Found Space: An Architect Couple’s Laundry Closet, Under Stair Storage, and More
Ruth Mandl and Bobby Johnston’s Brooklyn architecture firm, CO Adaptive, specializes in environmentally responsible, future-resilient retrofits, including their own 1889 Bed-Stuy brownstone that they converted into a passive house. The gut renovation followed a set of building standards for ultra-energy efficiency—their power bills are literally zero and their indoor temperature never fluctuates.
The project enabled the two to reinvent their historic house as a bright oasis tailored to their needs: the pegboard rising over their kitchen sink is the cover image of Remodelista: The Low-Impact Home, and in the book, we detail the couple’s kitchen solutions. Today, we’re exploring three ways the architects were able to incorporate additional hardworking elements just off the kitchen: a laundry closet, utility closets, and a powder room. Scroll to the end for a Before shot and a floor plan that shows how they origamied it all into a very tight space.
Photography by Matthew Williams for Remodelista, unless noted.Above: The architects reinvented the look of the interior while preserving key historic elements, such as the stair newel and the ornate archway between the living room and kitchen. The kitchen and hall cabinets are Ikea basics fronted with painted oak doors and drawers from Reform’s Basis line. Photograph by Peter Dressel, courtesy of CO-Adaptive. Above: Ruth, Bobby, and their daughter can go barefoot in the house without a picking up hint of dirt—the air is purified and little from the outdoors encroaches inside the airtight house.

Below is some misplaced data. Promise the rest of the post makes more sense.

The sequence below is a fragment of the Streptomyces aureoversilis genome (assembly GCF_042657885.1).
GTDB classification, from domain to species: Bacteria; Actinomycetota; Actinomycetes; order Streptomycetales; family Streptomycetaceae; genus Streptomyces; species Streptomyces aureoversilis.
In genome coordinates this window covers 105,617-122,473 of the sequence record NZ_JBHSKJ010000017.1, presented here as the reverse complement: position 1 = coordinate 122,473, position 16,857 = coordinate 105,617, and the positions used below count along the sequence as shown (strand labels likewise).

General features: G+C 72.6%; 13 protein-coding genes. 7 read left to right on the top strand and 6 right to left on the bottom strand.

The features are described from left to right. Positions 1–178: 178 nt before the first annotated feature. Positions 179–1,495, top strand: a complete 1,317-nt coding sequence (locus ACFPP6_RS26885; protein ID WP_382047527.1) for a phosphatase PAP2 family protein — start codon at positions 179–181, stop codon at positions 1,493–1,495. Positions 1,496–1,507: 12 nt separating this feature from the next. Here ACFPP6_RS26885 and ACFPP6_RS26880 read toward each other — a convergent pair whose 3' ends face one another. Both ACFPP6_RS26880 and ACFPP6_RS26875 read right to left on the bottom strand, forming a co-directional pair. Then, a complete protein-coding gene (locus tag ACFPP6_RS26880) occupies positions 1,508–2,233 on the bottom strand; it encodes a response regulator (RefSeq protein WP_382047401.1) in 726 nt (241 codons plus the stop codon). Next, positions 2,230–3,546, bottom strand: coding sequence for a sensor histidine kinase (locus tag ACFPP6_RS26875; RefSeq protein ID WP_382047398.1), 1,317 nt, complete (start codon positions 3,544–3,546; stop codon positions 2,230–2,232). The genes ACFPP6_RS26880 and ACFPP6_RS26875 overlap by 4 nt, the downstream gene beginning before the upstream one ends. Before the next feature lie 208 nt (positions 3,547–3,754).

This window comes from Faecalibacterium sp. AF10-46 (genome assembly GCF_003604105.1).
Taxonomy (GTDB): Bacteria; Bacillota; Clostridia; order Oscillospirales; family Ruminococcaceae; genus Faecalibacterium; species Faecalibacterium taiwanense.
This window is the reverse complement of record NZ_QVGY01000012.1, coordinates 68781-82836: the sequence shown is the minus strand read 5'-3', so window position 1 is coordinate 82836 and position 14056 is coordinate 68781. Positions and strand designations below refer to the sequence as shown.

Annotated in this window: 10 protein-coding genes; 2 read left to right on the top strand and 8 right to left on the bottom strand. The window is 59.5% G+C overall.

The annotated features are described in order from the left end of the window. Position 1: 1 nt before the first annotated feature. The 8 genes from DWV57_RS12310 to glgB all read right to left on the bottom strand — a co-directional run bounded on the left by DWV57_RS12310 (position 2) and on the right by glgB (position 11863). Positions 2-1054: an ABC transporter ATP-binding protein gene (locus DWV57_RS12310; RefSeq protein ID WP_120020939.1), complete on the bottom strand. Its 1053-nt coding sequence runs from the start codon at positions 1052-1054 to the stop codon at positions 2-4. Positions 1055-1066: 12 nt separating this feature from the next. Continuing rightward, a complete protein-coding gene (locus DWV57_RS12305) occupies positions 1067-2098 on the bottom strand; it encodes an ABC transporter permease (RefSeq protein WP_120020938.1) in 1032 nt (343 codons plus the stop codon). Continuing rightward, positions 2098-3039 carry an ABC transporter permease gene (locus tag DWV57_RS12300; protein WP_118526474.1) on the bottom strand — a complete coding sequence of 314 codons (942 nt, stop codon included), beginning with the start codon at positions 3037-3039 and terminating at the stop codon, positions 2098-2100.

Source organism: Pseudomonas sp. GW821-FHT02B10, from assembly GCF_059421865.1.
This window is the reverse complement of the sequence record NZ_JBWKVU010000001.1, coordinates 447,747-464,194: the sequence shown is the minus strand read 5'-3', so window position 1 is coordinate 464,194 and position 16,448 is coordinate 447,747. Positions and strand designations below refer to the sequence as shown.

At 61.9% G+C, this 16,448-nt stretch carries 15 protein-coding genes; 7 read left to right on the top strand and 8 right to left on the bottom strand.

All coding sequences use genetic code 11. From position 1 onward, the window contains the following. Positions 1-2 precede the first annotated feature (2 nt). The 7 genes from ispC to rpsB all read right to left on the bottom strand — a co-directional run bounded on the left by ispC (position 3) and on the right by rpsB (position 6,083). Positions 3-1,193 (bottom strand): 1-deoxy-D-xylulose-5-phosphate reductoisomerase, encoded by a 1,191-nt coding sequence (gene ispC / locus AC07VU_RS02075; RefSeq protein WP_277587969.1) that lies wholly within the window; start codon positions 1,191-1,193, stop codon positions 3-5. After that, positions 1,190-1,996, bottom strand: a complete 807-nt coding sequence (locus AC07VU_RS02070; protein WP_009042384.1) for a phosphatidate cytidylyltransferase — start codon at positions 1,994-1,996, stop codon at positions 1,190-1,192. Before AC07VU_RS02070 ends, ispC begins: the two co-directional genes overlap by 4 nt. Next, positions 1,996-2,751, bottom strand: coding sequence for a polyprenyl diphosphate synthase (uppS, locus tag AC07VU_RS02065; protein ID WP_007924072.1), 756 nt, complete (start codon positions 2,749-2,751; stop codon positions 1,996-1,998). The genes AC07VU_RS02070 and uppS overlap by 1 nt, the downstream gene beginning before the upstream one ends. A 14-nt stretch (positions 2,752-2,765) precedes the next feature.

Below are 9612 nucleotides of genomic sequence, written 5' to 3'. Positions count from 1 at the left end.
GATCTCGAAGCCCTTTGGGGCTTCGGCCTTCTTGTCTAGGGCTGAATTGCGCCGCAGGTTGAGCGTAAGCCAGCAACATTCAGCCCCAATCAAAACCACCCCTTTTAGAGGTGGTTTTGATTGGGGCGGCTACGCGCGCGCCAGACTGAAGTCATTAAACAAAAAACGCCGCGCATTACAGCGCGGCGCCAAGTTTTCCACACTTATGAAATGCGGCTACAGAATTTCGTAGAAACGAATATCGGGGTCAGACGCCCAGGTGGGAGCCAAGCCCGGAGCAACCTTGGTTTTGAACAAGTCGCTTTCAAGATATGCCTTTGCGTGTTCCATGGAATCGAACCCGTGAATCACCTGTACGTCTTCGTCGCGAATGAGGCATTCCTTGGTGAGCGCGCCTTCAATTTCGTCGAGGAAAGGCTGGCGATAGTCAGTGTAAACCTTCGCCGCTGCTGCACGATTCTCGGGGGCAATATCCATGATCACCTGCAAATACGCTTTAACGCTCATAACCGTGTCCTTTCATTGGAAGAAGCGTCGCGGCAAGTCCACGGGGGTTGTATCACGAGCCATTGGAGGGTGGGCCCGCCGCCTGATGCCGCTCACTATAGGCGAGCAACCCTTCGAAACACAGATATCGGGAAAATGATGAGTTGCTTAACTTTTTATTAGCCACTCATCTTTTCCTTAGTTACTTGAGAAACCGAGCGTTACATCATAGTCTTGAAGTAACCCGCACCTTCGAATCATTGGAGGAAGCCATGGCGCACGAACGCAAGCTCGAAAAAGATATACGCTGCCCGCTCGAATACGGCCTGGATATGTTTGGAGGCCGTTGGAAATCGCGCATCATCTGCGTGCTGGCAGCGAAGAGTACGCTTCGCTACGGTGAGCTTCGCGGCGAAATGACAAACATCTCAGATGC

The Laundry NookAbove: A frosted glass sliding door partitions off the laundry area. The adjacent interior window introduces light to the powder room. The lights on the floor are cordless, rechargeable Fat Boy Bolleke LED Indoor/Outdoor Lanterns that hang in the backyard. Above: “We fit our laundry and powder room into what was previously an interstitial space with small closets between the living and dining room. It had pocket doors to the living room and the plaster archway to the dining room side, both of which we kept. The front-loader washing machine is by Miele, and highly recommended by the couple. They opted not to have a dryer: “I grew up without one,” explains Ruth, who spent her childhood in Vienna. “I’m very used to hanging all our laundry—outside in the spring, summer, and fall. Not having a dryer saves significantly on our energy usage and air drying is much better for the clothes: they last longer.” Above: In lieu of a dryer, there’s ample overhead storage. The solid-colored Re.Lana towels by Kontex are composed of 50 percent recycled cotton and 50 percent organic cotton. The striped towels are Flax Line Organics from Rikumo. Above: Skagerak’s portable oak Dryp drying rack folds flat when not in use.
Under-Stair StorageAbove: Closets occupy what had been a stair down to the garden level, which the architects turned into a separate rental apartment with its own entrance. “Since a connection between the two units was no longer needed, we used the space for storage,” says Ruth. As in the kitchen, the cabinets are made from Ikea skeletons with Reform Basis line fronts.
Postage Stamp Powder RoomAbove: A narrow powder room is tucked opposite the stair; it was fitted into in the same interstitial space as the laundry area. It has a glass wainscot, a Duravit Happy D.2 sink, and Vola faucet.
BeforeAbove: A view from the former dining room—now the kitchen and laundry–looking into the front parlor. Photograph by Peter Dressel, courtesy of CO-Adaptive.
Floor PlanAbove: The architects were able to make the most of the sliver of divider space between living room and kitchen. “The powder room works,” explains Ruth, “because we tucked the small sink into a nook towards the kitchen, leaving about 31 inches wide by 50 inches deep of space.”
See more CO-Adaptive designs and green building on page 174-181 and page 304 of Remodelista: The Low-Impact Home.